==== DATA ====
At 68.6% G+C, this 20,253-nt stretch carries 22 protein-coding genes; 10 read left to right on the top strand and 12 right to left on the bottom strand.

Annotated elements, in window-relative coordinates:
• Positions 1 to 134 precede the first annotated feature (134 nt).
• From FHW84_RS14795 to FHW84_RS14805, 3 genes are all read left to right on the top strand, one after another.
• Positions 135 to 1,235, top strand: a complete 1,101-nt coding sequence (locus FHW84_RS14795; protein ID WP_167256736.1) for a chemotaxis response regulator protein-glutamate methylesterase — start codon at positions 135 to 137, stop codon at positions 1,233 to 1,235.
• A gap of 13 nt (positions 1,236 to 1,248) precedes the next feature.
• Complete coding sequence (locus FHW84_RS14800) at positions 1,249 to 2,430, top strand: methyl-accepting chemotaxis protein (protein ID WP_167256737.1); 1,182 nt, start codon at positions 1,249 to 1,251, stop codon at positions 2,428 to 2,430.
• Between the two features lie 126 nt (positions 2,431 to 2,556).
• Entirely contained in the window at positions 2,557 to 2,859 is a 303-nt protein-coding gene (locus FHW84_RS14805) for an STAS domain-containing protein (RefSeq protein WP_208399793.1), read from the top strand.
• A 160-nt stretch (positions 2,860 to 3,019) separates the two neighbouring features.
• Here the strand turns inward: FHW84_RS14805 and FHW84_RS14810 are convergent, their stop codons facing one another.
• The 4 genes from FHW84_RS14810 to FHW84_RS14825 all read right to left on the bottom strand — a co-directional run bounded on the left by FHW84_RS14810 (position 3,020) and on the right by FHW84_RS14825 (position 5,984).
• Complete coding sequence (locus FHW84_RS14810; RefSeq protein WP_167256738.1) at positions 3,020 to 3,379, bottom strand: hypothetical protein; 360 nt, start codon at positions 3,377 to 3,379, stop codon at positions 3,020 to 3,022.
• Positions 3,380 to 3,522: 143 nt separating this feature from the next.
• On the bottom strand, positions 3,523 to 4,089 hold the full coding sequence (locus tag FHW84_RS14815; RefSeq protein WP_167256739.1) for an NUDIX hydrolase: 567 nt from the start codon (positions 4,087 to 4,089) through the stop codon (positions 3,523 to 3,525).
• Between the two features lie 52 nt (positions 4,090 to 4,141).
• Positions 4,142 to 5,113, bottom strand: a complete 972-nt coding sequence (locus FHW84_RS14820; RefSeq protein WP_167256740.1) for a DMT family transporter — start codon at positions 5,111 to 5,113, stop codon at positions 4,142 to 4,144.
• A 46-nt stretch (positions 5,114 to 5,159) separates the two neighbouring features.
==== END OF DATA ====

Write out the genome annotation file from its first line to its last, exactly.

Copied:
At 68.6% G+C, this 20,253-nt stretch carries 22 protein-coding genes; 10 read left to right on the top strand and 12 right to left on the bottom strand.

Annotated elements, in window-relative coordinates:
• Positions 1 to 134 precede the first annotated feature (134 nt).
• From FHW84_RS14795 to FHW84_RS14805, 3 genes are all read left to right on the top strand, one after another.
• Positions 135 to 1,235, top strand: a complete 1,101-nt coding sequence (locus FHW84_RS14795; protein ID WP_167256736.1) for a chemotaxis response regulator protein-glutamate methylesterase — start codon at positions 135 to 137, stop codon at positions 1,233 to 1,235.
• A gap of 13 nt (positions 1,236 to 1,248) precedes the next feature.
• Complete coding sequence (locus FHW84_RS14800) at positions 1,249 to 2,430, top strand: methyl-accepting chemotaxis protein (protein ID WP_167256737.1); 1,182 nt, start codon at positions 1,249 to 1,251, stop codon at positions 2,428 to 2,430.
• Between the two features lie 126 nt (positions 2,431 to 2,556).
• Entirely contained in the window at positions 2,557 to 2,859 is a 303-nt protein-coding gene (locus FHW84_RS14805) for an STAS domain-containing protein (RefSeq protein WP_208399793.1), read from the top strand.
• A 160-nt stretch (positions 2,860 to 3,019) separates the two neighbouring features.
• Here the strand turns inward: FHW84_RS14805 and FHW84_RS14810 are convergent, their stop codons facing one another.
• The 4 genes from FHW84_RS14810 to FHW84_RS14825 all read right to left on the bottom strand — a co-directional run bounded on the left by FHW84_RS14810 (position 3,020) and on the right by FHW84_RS14825 (position 5,984).
• Complete coding sequence (locus FHW84_RS14810; RefSeq protein WP_167256738.1) at positions 3,020 to 3,379, bottom strand: hypothetical protein; 360 nt, start codon at positions 3,377 to 3,379, stop codon at positions 3,020 to 3,022.
• Positions 3,380 to 3,522: 143 nt separating this feature from the next.
• On the bottom strand, positions 3,523 to 4,089 hold the full coding sequence (locus tag FHW84_RS14815; RefSeq protein WP_167256739.1) for an NUDIX hydrolase: 567 nt from the start codon (positions 4,087 to 4,089) through the stop codon (positions 3,523 to 3,525).
• Between the two features lie 52 nt (positions 4,090 to 4,141).
• Positions 4,142 to 5,113, bottom strand: a complete 972-nt coding sequence (locus FHW84_RS14820; RefSeq protein WP_167256740.1) for a DMT family transporter — start codon at positions 5,111 to 5,113, stop codon at positions 4,142 to 4,144.
• A 46-nt stretch (positions 5,114 to 5,159) separates the two neighbouring features.